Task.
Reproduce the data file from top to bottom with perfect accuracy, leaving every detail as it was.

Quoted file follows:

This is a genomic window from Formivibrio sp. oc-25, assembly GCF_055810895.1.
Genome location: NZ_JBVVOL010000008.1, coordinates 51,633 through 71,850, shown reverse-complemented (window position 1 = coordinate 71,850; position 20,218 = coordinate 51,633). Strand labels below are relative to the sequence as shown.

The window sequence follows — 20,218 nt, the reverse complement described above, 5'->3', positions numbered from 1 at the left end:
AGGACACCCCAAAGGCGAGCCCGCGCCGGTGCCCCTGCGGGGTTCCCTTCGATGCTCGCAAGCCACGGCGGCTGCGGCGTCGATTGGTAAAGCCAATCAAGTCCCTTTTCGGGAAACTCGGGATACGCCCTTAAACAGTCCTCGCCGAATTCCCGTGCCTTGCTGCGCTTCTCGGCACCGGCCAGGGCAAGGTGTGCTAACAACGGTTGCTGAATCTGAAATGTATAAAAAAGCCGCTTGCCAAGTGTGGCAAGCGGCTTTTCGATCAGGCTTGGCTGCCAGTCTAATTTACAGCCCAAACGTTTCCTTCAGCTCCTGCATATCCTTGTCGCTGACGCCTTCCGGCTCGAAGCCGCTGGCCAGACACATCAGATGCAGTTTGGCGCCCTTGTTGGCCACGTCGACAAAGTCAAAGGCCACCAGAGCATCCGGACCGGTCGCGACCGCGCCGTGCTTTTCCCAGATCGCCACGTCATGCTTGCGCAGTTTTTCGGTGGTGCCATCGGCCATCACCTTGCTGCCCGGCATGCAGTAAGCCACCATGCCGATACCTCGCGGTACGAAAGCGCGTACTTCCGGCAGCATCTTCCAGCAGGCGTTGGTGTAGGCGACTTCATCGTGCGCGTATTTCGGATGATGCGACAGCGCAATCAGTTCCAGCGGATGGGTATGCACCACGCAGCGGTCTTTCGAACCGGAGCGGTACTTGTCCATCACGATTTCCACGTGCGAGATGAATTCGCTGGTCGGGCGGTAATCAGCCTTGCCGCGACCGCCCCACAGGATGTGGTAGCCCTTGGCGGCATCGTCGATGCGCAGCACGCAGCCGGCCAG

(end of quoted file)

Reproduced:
This is a genomic window from Formivibrio sp. oc-25, assembly GCF_055810895.1.
Genome location: NZ_JBVVOL010000008.1, coordinates 51,633 through 71,850, shown reverse-complemented (window position 1 = coordinate 71,850; position 20,218 = coordinate 51,633). Strand labels below are relative to the sequence as shown.

The window sequence follows — 20,218 nt, the reverse complement described above, 5'->3', positions numbered from 1 at the left end:
AGGACACCCCAAAGGCGAGCCCGCGCCGGTGCCCCTGCGGGGTTCCCTTCGATGCTCGCAAGCCACGGCGGCTGCGGCGTCGATTGGTAAAGCCAATCAAGTCCCTTTTCGGGAAACTCGGGATACGCCCTTAAACAGTCCTCGCCGAATTCCCGTGCCTTGCTGCGCTTCTCGGCACCGGCCAGGGCAAGGTGTGCTAACAACGGTTGCTGAATCTGAAATGTATAAAAAAGCCGCTTGCCAAGTGTGGCAAGCGGCTTTTCGATCAGGCTTGGCTGCCAGTCTAATTTACAGCCCAAACGTTTCCTTCAGCTCCTGCATATCCTTGTCGCTGACGCCTTCCGGCTCGAAGCCGCTGGCCAGACACATCAGATGCAGTTTGGCGCCCTTGTTGGCCACGTCGACAAAGTCAAAGGCCACCAGAGCATCCGGACCGGTCGCGACCGCGCCGTGCTTTTCCCAGATCGCCACGTCATGCTTGCGCAGTTTTTCGGTGGTGCCATCGGCCATCACCTTGCTGCCCGGCATGCAGTAAGCCACCATGCCGATACCTCGCGGTACGAAAGCGCGTACTTCCGGCAGCATCTTCCAGCAGGCGTTGGTGTAGGCGACTTCATCGTGCGCGTATTTCGGATGATGCGACAGCGCAATCAGTTCCAGCGGATGGGTATGCACCACGCAGCGGTCTTTCGAACCGGAGCGGTACTTGTCCATCACGATTTCCACGTGCGAGATGAATTCGCTGGTCGGGCGGTAATCAGCCTTGCCGCGACCGCCCCACAGGATGTGGTAGCCCTTGGCGGCATCGTCGATGCGCAGCACGCAGCCGGCCAG